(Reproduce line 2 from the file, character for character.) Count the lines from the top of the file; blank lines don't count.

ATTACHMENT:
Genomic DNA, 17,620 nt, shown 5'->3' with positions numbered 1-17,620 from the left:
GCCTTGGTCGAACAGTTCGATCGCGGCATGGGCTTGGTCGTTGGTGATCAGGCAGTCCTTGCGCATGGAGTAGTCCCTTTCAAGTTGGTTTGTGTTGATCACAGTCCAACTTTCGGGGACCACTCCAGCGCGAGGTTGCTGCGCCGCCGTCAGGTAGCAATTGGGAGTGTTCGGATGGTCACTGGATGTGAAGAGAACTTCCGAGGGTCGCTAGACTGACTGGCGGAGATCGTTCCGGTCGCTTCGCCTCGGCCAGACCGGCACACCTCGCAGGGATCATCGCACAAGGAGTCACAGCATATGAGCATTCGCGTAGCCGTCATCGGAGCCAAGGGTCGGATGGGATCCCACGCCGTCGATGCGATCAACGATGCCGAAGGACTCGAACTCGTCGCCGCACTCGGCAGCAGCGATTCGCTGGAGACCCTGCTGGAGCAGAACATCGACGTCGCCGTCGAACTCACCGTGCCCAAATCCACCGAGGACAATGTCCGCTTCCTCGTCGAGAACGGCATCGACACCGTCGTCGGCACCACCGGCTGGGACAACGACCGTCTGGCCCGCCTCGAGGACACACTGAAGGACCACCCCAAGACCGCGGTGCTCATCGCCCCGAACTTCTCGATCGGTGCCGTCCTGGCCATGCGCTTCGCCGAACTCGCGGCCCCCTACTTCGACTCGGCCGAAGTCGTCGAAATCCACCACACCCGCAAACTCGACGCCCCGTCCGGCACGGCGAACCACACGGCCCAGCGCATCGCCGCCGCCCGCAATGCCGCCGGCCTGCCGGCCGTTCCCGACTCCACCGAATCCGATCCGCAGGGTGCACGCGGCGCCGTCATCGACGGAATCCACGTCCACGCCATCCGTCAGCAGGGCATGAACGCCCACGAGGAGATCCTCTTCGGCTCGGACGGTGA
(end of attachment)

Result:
GCCTTGGTCGAACAGTTCGATCGCGGCATGGGCTTGGTCGTTGGTGATCAGGCAGTCCTTGCGCATGGAGTAGTCCCTTTCAAGTTGGTTTGTGTTGATCACAGTCCAACTTTCGGGGACCACTCCAGCGCGAGGTTGCTGCGCCGCCGTCAGGTAGCAATTGGGAGTGTTCGGATGGTCACTGGATGTGAAGAGAACTTCCGAGGGTCGCTAGACTGACTGGCGGAGATCGTTCCGGTCGCTTCGCCTCGGCCAGACCGGCACACCTCGCAGGGATCATCGCACAAGGAGTCACAGCATATGAGCATTCGCGTAGCCGTCATCGGAGCCAAGGGTCGGATGGGATCCCACGCCGTCGATGCGATCAACGATGCCGAAGGACTCGAACTCGTCGCCGCACTCGGCAGCAGCGATTCGCTGGAGACCCTGCTGGAGCAGAACATCGACGTCGCCGTCGAACTCACCGTGCCCAAATCCACCGAGGACAATGTCCGCTTCCTCGTCGAGAACGGCATCGACACCGTCGTCGGCACCACCGGCTGGGACAACGACCGTCTGGCCCGCCTCGAGGACACACTGAAGGACCACCCCAAGACCGCGGTGCTCATCGCCCCGAACTTCTCGATCGGTGCCGTCCTGGCCATGCGCTTCGCCGAACTCGCGGCCCCCTACTTCGACTCGGCCGAAGTCGTCGAAATCCACCACACCCGCAAACTCGACGCCCCGTCCGGCACGGCGAACCACACGGCCCAGCGCATCGCCGCCGCCCGCAATGCCGCCGGCCTGCCGGCCGTTCCCGACTCCACCGAATCCGATCCGCAGGGTGCACGCGGCGCCGTCATCGACGGAATCCACGTCCACGCCATCCGTCAGCAGGGCATGAACGCCCACGAGGAGATCCTCTTCGGCTCGGACGGTGA